White Sox

The PECOTA projection for the White Sox win total seems a little low

The PECOTA projection for the White Sox win total seems a little low

The PECOTA people (new band name I call it) have released their projections for the 2019 season. If you're a White Sox fan, you're not going to like them.

The latest edition of the annual preseason projections have the White Sox losing just eight fewer games than last season, when they went 62-100. The projected 70-92 record places them fourth in the weak American League Central and is the fifth-worst projected record in baseball, better only than the projected records for the Texas Rangers, Detroit Tigers, Miami Marlins and Baltimore Orioles.

That's right: The PECOTA projections have the Kansas City Royals finishing with a better record than the White Sox. Hmm.

That win total seems a little low, if for no other reason than the AL Central just doesn't provide a lot of intimidating foes, and therefore it could provide many an opportunity for wins. The Royals and the Detroit Tigers are further behind in their rebuilding process than perhaps the White Sox ever were. The Minnesota Twins have been busy this winter but shouldn't scare anyone. The Cleveland Indians are expected to run away with the division — and they should with two MVP candidates and a terrific starting rotation — but they've got their own holes, chiefly in the outfield, where their Opening Day trio would look like this: Greg Allen, Leonys Martin and Tyler Naquin.

Obviously the White Sox are part of that group of non-intimidating clubs that make up this weak division, and they did lose 100 games last season to post the third worst record in baseball. So it's not like this is some outrageous slap in the face.

But they've made some quality upgrades this winter while a lot of other teams have spun their wheels. Yonder Alonso, Jon Jay, Ivan Nova, Alex Colome and Kelvin Herrera should do a lot to make this team better. But PECOTA sees statistical slides coming just about everywhere, projecting Alonso — who has put together back-to-back 20-homer seasons — to hit just 13 home runs this season, both Colome's and Nova's ERAs to jump up half a point and Herrera, who finished with a 2.44 ERA in 2018, to leap all the way to a 4.48 ERA.

PECOTA also projects that Jose Abreu will not return to his old levels of production, with a projected 22 homers and 79 RBIs. Last season, an uncharacteristic slump and a pair of freak injuries prevented Abreu from making it five straight seasons of at least 25 homers and 100 RBIs.

PECOTA projects a big dip in power across the board for the White Sox, who were one Avisail Garcia home run away from having five members of the 20-homer club. But PECOTA only projects two guys to reach that number in 2019.

One of last season's 20-homer guys, Daniel Palka, is projected to take a big step back after hitting 27 home runs in his rookie season. He's expected to see fewer opportunities at designated hitter with Alonso in the mix, and how he'll end up fitting in the outfield puzzle remains to be seen. PECOTA projects he'll go from .240/.294/.484 with 27 homers in 2018 to .219/.280/.408 with 19 homers in 2019.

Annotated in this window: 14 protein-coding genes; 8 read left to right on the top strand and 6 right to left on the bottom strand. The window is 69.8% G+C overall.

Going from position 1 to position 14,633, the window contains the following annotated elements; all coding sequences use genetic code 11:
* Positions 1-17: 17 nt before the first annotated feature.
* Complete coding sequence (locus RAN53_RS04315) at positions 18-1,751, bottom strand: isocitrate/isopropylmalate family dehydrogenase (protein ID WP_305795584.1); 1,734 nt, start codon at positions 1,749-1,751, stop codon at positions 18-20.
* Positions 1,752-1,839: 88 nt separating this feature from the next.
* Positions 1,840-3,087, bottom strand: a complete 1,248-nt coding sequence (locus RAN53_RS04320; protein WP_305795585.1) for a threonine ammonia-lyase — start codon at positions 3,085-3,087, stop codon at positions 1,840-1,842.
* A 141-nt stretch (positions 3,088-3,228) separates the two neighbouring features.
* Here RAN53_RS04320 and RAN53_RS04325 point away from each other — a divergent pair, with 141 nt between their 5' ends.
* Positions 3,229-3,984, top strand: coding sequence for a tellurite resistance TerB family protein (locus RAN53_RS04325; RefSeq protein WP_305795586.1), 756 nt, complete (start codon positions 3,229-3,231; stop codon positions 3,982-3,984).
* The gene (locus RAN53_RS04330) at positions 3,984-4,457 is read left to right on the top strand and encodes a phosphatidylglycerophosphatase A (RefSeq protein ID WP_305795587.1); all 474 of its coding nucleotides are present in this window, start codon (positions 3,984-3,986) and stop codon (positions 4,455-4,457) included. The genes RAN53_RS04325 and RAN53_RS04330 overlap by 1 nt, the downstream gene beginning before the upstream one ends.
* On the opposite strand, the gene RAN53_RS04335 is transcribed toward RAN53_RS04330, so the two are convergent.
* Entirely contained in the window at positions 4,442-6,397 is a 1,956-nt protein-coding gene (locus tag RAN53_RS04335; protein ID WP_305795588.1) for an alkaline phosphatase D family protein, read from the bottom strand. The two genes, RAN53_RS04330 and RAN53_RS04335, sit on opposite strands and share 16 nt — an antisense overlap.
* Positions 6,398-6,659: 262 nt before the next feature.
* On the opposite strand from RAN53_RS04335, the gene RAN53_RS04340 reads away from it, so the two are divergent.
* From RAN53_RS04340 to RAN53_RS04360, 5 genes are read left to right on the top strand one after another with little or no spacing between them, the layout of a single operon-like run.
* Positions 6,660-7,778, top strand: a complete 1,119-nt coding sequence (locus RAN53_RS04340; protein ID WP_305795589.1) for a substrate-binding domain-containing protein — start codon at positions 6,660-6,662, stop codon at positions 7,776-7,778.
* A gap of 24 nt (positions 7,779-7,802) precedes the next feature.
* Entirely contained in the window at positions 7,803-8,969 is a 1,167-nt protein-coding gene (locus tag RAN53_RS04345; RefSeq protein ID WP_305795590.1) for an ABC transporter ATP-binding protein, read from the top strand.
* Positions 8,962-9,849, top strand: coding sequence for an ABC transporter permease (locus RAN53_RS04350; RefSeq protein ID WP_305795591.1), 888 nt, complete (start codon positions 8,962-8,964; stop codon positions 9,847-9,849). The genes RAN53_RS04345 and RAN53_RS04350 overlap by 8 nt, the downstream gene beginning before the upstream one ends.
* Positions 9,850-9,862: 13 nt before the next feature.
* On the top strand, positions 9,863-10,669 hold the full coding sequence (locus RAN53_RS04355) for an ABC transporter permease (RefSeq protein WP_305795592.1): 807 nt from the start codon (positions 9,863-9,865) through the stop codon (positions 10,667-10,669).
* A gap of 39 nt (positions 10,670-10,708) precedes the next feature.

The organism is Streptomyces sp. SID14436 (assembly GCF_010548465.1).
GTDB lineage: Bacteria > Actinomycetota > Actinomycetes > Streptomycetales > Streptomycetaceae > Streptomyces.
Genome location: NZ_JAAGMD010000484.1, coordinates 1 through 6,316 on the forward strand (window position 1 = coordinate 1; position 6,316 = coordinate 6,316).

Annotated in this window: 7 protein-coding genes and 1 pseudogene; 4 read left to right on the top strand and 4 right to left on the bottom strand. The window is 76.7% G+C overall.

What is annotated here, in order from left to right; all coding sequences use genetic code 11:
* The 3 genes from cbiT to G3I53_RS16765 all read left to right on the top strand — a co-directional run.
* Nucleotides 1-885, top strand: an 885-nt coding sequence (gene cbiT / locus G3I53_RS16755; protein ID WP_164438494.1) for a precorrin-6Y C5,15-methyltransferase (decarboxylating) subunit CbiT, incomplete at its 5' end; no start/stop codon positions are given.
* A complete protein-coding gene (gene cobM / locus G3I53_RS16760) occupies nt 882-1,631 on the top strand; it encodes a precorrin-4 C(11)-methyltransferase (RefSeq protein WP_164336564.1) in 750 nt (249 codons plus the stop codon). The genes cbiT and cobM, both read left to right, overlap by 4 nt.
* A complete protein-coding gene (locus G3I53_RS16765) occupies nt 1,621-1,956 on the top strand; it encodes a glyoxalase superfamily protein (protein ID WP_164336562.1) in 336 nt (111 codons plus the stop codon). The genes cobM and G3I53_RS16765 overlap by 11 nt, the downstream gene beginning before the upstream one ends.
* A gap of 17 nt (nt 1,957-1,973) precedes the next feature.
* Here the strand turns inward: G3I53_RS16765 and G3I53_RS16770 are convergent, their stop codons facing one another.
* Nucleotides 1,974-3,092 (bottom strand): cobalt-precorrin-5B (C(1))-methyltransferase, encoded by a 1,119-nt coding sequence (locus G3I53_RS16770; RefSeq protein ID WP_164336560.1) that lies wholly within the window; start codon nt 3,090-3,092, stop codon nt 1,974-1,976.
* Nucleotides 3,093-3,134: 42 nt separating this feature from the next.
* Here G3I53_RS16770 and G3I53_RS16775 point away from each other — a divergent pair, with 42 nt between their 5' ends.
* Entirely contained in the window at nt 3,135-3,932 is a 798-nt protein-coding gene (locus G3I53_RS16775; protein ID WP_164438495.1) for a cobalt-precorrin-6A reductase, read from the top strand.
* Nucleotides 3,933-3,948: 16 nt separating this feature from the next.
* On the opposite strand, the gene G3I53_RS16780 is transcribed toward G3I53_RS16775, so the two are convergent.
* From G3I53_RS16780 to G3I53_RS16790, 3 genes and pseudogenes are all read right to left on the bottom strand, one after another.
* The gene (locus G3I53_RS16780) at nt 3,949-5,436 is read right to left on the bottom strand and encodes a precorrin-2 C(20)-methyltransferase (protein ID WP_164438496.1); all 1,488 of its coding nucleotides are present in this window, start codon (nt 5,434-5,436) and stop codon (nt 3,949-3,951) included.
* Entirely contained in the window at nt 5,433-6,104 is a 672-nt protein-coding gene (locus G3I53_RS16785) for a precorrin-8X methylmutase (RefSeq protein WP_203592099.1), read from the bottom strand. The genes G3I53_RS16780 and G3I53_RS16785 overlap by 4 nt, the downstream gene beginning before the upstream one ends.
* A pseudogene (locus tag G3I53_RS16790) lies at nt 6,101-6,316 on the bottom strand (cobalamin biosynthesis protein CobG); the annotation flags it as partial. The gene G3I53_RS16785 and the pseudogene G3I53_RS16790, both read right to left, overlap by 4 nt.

Of course, it seems Eloy Jimenez would make a huge difference in the lineup. PECOTA projects Jimenez's rookie season to look like this: a .281/.321/.475 slash line with 20 home runs and 62 RBIs.

But the thing that PECOTA hates the most is the starting rotation, with high ERAs projected for all White Sox pitchers. The most drastic regression is projected for Reynaldo Lopez, who finished his first full season in the majors with a 3.91 ERA but is projected to have a 4.99 ERA in 2019. Lucas Giolito is projected to have a 4.89 ERA, Nova a 4.62 ERA and Carlos Rodon a 4.41 ERA.

Where's Dylan Cease, you ask? One of the top pitching prospects in the game figures to make his big league debut at some point during the upcoming campaign. PECOTA projects him to make eight starts for the White Sox in 2019 and turn in a 4.16 ERA.

So there's almost no good news to be found. Perhaps Jimenez does count for the bulk of that eight-game improvement.

PECOTA has a recent string — six years long, in fact — of projecting better fortunes for the White Sox than they ended up having. The fan base probably won't be too happy if the White Sox finish a third straight season with at least 90 losses. But sometimes that's life in a rebuild.

And so it wasn't surprising to hear general manager Rick Hahn once again place a focus on development of young players rather than the win-loss record.

"Regardless of what the win total ends up being at the end of the year, how we get there is going to be more important than that actual total," he said at SoxFest. "If it’s short-term veteran stopgaps that are carrying the bulk of the water and getting us to a higher win total, that’s great and makes for a more enjoyable summer, but it doesn’t necessarily reinforce the long-term progress.